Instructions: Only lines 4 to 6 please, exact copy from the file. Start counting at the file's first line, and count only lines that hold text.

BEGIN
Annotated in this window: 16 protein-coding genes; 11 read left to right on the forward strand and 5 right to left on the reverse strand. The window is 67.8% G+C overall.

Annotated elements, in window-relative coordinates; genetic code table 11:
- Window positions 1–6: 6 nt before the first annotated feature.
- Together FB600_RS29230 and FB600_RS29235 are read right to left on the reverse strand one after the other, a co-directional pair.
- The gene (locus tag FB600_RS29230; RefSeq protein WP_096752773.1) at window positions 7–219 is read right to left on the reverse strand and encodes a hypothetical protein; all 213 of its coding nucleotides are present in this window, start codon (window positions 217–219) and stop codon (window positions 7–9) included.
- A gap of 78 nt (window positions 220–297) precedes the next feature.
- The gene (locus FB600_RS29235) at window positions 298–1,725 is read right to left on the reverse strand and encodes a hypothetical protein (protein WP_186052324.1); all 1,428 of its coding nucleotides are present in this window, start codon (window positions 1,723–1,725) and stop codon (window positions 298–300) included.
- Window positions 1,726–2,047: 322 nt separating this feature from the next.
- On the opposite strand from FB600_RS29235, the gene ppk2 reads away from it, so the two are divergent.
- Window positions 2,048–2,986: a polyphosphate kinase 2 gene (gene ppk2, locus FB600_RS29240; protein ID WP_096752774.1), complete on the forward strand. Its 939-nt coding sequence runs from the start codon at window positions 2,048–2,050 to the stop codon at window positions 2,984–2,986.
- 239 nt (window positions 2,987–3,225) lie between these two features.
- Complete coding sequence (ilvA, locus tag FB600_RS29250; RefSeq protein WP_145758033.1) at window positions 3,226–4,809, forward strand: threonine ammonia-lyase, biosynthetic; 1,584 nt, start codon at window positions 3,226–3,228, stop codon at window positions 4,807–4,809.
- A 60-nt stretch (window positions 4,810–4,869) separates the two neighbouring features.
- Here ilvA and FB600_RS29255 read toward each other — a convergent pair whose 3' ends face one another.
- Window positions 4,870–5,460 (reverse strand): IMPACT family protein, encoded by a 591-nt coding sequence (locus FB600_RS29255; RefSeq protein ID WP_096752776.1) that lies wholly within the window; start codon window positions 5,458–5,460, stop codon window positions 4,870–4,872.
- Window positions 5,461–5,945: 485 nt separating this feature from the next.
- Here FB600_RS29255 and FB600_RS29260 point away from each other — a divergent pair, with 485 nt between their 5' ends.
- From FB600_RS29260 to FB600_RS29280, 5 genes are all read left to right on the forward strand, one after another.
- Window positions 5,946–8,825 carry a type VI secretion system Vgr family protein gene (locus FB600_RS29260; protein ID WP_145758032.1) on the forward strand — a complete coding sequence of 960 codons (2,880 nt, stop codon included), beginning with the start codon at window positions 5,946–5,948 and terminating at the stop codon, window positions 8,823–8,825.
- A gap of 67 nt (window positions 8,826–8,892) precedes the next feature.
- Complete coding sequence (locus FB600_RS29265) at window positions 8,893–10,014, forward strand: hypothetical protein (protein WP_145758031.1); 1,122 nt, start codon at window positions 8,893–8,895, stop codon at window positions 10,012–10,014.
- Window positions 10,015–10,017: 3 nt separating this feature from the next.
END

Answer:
- Together FB600_RS29230 and FB600_RS29235 are read right to left on the reverse strand one after the other, a co-directional pair.
- The gene (locus tag FB600_RS29230; RefSeq protein WP_096752773.1) at window positions 7–219 is read right to left on the reverse strand and encodes a hypothetical protein; all 213 of its coding nucleotides are present in this window, start codon (window positions 217–219) and stop codon (window positions 7–9) included.
- A gap of 78 nt (window positions 220–297) precedes the next feature.